The lucky break there was my mum worked for the priest, Father Kevin. She was the live-in housekeeper at the presbytery at St Mary’s in Mt Albert, just like in Samoa.

And he was one of those priests — very loud, very assertive.

She had been applying for her papers, and nothing was happening. So he went with her one day to the immigration office in the city, and he just demanded, very loudly, to see the manager. My mum said he caused a scene in the office. I guess to see a white person coming in with an islander, you know back then, it made an impression.

He was like: “Metita’s been coming here for three years. What’s going on?” And then they realised that nothing had been sent down to Wellington.

They went to Wellington the following week, and within three months, we were coming to New Zealand.

So it was like, God played a hand in that.

You went to Mt Albert Grammar. What was it like for you coming from Samoa and straight into high school here?

I remember you go to school and you get called “fresh”, “fob” (fresh off the boat) and all that. And you’re like, what is that? You have no idea. Until you realise. And being brought up that Samoan way, if someone called you that, you just fight.

I could understand English and read it. We were around it in Samoa, but speaking it every day was different. I used to hate it when the teacher would ask me to read out loud because you just know the kids would laugh at the way you pronounce words. I guess that’s why I didn’t really take to school.

MAGS was one of those schools, you would hang out with people that were wagging school, doing other things. Nothing serious — just fighting, stuff like that. The police came to the priest’s house once, and my mum was more embarrassed than anything.

I left MAGS in the fifth form, and pretty much moved out of home. I worked at Pak ‘n Save and a few other places, got fired a couple of times, stayed with girlfriends. I didn’t know what I was doing.

So how did you find your way into cooking?

My brother went into a cooking course in Newmarket. I pretty much followed him because I didn’t know what I was going to do. But I went to the Tagata Pasifika course on K-Rd because my friends were there.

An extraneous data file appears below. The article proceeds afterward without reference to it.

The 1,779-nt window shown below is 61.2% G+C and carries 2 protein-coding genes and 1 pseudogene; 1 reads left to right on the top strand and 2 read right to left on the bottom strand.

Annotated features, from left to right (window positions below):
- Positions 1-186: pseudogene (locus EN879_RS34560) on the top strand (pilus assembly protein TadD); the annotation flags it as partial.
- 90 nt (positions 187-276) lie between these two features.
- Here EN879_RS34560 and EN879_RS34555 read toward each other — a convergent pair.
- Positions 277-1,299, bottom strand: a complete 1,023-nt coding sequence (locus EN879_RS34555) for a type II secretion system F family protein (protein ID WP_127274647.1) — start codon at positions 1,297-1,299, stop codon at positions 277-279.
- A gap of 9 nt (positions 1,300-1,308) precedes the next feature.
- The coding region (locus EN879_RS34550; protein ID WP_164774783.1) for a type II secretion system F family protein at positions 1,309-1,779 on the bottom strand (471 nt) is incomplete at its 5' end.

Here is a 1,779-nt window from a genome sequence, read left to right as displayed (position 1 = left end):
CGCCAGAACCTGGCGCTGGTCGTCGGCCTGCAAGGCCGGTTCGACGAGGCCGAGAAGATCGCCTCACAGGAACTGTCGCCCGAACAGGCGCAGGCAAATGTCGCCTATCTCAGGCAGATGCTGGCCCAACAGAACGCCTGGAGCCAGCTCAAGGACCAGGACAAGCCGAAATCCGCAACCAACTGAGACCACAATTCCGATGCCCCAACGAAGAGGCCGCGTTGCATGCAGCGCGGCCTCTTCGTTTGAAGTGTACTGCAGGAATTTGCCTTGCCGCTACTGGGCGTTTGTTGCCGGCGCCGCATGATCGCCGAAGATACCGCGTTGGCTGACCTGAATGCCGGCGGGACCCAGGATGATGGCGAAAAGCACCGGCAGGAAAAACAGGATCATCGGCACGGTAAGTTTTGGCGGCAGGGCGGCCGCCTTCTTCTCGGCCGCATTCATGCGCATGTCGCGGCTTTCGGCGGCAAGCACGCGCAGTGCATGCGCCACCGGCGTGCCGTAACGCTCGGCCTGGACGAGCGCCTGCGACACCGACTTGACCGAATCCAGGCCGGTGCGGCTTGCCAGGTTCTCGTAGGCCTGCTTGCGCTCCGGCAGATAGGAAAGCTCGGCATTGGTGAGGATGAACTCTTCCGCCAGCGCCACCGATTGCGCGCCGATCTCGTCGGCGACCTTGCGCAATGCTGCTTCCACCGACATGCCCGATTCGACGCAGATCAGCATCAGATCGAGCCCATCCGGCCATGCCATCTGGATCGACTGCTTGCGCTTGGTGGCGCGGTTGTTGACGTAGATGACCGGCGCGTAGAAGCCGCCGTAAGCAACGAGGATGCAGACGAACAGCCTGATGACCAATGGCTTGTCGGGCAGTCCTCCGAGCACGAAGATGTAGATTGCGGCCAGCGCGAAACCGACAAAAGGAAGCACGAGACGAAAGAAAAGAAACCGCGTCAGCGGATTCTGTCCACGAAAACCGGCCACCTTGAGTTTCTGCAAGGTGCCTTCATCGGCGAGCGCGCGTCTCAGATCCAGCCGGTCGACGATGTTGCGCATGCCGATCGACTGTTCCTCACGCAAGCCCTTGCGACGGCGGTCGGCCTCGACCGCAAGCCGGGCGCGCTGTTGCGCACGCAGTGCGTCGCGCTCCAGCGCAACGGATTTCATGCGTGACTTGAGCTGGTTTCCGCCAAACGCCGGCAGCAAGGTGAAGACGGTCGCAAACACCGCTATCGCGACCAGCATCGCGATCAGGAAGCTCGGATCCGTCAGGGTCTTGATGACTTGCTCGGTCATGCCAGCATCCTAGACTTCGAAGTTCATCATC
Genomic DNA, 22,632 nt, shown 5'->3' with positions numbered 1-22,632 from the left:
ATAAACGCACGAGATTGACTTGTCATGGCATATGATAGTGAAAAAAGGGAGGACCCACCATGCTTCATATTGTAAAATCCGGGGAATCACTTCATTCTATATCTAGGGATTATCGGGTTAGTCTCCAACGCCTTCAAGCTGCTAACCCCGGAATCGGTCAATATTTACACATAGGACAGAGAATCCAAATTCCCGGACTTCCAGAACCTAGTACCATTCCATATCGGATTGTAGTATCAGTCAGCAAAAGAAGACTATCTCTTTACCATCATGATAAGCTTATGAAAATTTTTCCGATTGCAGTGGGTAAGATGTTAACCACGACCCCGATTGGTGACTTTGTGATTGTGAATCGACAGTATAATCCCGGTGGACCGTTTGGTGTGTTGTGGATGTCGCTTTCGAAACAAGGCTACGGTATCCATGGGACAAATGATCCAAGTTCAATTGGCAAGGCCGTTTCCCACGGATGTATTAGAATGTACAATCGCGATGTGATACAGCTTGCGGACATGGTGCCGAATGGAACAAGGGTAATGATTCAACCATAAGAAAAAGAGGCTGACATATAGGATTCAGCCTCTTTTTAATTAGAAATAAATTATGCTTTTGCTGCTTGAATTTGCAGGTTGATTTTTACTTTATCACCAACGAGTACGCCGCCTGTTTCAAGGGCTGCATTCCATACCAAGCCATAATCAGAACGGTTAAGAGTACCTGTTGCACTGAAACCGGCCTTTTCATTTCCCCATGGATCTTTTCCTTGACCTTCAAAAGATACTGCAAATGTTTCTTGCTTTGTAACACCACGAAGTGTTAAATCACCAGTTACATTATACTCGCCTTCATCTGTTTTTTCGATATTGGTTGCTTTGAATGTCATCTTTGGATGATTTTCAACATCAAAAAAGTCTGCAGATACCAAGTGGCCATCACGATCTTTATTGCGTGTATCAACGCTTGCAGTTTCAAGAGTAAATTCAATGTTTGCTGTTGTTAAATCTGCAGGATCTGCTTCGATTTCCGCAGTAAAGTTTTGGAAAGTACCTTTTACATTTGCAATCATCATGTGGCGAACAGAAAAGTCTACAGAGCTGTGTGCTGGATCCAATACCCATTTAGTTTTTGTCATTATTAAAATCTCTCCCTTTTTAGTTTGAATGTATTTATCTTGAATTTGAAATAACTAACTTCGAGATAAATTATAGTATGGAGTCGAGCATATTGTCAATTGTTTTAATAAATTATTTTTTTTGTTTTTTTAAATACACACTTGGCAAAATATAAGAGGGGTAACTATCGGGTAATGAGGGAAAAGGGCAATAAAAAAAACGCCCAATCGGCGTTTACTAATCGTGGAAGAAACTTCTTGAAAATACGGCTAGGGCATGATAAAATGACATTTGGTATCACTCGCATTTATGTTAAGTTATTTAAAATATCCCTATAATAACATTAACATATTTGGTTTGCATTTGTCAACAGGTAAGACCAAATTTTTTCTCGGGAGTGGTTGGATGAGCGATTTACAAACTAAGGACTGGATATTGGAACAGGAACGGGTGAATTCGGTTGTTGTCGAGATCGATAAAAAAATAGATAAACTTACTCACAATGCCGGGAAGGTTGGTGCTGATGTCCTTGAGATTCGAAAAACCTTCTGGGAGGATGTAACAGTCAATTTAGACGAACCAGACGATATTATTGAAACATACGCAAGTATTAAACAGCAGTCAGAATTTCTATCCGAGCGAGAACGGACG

And that sort of gave me the right direction.

I loved the creativity of it. I remember the theory work was okay, but I was pretty good on the decorating. I loved art at school so I was naturally good at that. I loved making things look pretty.

When you’re young, everything’s about looks. Looks and colour was the thing, not necessarily about the taste because I didn’t really understand about taste. All I knew was salt and sugar.

Was there a moment when you realised that this was what you wanted to do?

There was a moment. The moment was at Vinnies, actually.

One of my tutors had worked with David Griffin, the owner of Vinnies. They sent me there for two weeks to do a work placement and that was the first insight of what a restaurant was for me.

I was walking into that place and I knew I was going to do something like that. I didn’t know how. It was just the way everything was made on the premises. It was an intimate setting with a lot of passion, and a lot of flavour. And David Griffin was very creative. I guess he was a hard guy but it was definitely a genuine passion for him.

There were elements of it I didn’t like. Chefs are very angry people. And coming from a background in Samoa, I hated that. I always get funny with it. I don’t like being told off, or shouted at. Because in Samoa it means you’re going to get a hiding, and the only way you respond to something like that is you feel aggressive yourself.

When you’re in a kitchen long enough, you understand about discipline and respect. You know, chefs are always right.

I don’t shout but I definitely get my point across.

You went on to work in some pretty swanky restaurants, including in New York on a three-month scholarship. Were you never intimidated — you know, coming from a village in Samoa to cooking in top New York restaurants?

If you travel overseas, and you see there’s not many Polynesian chefs cooking, of course you feel kind of nervous. I’ve done food shows and stuff where you feel like: “Am I good enough to do this?”

But something just takes over. I’m a big believer in … there’s a bigger picture. There’s something above you or within you. There’s a knowing that, no matter what, you’re going to do it.